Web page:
As a publisher, you would like to know where your traffic is coming from, and you’d like to know as much as possible about each visitor. But Atlantic admits that it doesn’t know where approximately 40% of its traffic comes from, and the Guardian cannot account for 7-8%.The Guardian’s website is being swamped by unidentifiable “dark traffic”, and executives at the company cannot figure out where it is coming from.
Unfortunately, with the shifts from desktop to mobile and search to social, most publishers know less than ever about where their traffic comes from. So-called dark traffic is increasing year over year while demands for better targeting on the part of agencies and brands do not allow you to ignore it. Dark traffic makes it more difficult to prove to advertisers that you’re the right buy for them. Indeed, with programmatic, they can buy specific pages and placements automatically, so your audience data had better be convincing at a granular level.
Readers no longer come in to publisher sites through the “front door,” or home page. Rather, they come through the side door of Facebook and Twitter links. Social has overtaken search as a way for visitors to choose what content they see. As users, we find our content through trusted recommendation engines, or through friends and colleagues more than through Google.
But then there’s all the under-the-radar sharing that takes place — on chat, messaging apps, IM and in email — outside the mainstays of the social network ecosystem. Then there are sites that are secure, which means that they don’t collect information on users. That’s the dark traffic part. “There’s a general move to people going to secure [sites], and as a general rule, when people go to secure, referral data is lost,” said Danny Sullivan, founding editor of Search Engine Land.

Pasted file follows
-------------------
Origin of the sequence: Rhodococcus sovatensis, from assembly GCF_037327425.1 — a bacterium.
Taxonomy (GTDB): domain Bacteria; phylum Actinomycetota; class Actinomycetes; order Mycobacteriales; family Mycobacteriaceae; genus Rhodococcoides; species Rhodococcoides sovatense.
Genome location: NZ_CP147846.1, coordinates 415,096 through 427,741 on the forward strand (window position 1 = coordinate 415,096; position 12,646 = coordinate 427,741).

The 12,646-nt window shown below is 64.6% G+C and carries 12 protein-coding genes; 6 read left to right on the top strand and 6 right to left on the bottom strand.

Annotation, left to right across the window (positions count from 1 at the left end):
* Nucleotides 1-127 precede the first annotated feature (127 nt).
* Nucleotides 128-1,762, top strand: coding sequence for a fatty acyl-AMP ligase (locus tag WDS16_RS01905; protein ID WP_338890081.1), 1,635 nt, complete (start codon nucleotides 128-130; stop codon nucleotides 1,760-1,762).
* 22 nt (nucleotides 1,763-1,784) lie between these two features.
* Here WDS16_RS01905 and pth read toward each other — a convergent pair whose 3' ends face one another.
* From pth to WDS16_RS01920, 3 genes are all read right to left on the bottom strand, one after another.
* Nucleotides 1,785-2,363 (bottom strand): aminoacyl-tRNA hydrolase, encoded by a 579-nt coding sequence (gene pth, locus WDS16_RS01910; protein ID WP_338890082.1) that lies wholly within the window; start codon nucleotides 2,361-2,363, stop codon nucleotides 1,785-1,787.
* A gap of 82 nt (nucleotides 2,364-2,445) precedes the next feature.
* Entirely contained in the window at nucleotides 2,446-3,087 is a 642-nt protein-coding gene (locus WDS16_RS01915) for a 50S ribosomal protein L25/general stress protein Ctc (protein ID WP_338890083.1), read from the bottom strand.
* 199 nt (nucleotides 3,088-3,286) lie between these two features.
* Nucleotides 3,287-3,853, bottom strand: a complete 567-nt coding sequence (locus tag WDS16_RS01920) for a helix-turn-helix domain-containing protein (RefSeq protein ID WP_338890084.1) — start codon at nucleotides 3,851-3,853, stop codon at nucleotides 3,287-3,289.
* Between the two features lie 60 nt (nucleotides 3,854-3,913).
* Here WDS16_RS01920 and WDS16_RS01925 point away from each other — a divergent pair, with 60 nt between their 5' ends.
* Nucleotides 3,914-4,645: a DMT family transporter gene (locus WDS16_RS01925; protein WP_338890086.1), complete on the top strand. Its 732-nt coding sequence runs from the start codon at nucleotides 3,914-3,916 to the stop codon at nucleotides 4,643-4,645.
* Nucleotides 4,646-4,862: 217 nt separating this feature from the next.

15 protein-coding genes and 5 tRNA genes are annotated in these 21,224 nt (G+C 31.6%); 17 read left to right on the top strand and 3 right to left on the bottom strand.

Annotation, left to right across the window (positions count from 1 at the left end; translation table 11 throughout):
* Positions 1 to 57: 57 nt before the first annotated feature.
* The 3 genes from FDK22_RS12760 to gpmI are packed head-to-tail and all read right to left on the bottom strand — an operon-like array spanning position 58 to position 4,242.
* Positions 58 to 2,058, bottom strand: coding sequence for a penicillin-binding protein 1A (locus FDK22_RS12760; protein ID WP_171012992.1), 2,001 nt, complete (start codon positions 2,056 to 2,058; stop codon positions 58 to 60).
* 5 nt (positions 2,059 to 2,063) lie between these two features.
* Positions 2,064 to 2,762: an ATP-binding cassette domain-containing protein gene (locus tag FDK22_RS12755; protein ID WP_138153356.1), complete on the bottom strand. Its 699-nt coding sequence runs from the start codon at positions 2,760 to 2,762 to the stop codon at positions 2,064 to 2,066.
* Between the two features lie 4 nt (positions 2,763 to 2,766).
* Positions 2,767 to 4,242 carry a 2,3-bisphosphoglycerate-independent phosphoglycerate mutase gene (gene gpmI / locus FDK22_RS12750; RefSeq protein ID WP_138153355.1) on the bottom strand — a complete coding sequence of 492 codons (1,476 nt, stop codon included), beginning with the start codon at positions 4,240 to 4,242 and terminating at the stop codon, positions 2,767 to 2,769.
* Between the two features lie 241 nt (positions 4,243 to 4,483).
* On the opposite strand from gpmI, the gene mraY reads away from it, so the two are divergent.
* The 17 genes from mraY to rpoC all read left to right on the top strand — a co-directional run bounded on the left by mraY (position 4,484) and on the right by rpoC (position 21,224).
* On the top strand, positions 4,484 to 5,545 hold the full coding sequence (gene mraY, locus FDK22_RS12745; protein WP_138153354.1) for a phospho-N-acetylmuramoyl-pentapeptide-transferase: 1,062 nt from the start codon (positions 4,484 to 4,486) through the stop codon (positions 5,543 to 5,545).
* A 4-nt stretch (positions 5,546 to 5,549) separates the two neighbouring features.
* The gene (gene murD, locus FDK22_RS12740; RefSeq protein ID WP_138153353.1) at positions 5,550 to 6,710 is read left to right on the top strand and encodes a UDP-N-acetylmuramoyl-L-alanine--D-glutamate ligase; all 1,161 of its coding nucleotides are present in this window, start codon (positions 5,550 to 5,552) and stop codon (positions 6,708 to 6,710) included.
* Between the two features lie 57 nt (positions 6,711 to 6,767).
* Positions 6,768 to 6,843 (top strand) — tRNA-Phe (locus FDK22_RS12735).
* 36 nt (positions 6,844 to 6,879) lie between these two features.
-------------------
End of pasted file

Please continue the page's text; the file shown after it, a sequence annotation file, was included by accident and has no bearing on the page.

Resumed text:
Indeed, they can come through email, where links are virtually untrackable. And now, with the rise of messaging services, they can even come from WhatsApp or WeChat. It is getting more and more difficult to determine who sent you the traffic.
And many mobile apps don’t send referrals either. Facebook mobile is one of them, which makes it hard to find out how much of your traffic is coming from Facebook.
Right now, publishers have few tools they can use other than putting the social sharing buttons on their sites. But Digiday’s article on dark traffic admits,
[Publishers] already tag links that go in their email newsletters, so a publisher can tell if a visit came via a newsletter link as opposed to another source. But the tools are limited. They can watch to see if, say, a spike in mentions of their brand on a dark social platform like Instagram correlates with increased traffic to their site, but causality is hard to determine. BuzzFeed once put a WhatsApp share button on its articles, which would tell the publisher how many people clicked (although not how many people they shared the article with, or if they completed the sharing action at all).
Reach Report by Channel/Country
In addition to the existing Campaign and Creative Reach Reports, customers can now pull a Reach Report for a particular Country and Channel. The Country and Channel reach report is available along with all the existing parameters and can be pulled by month, week or day.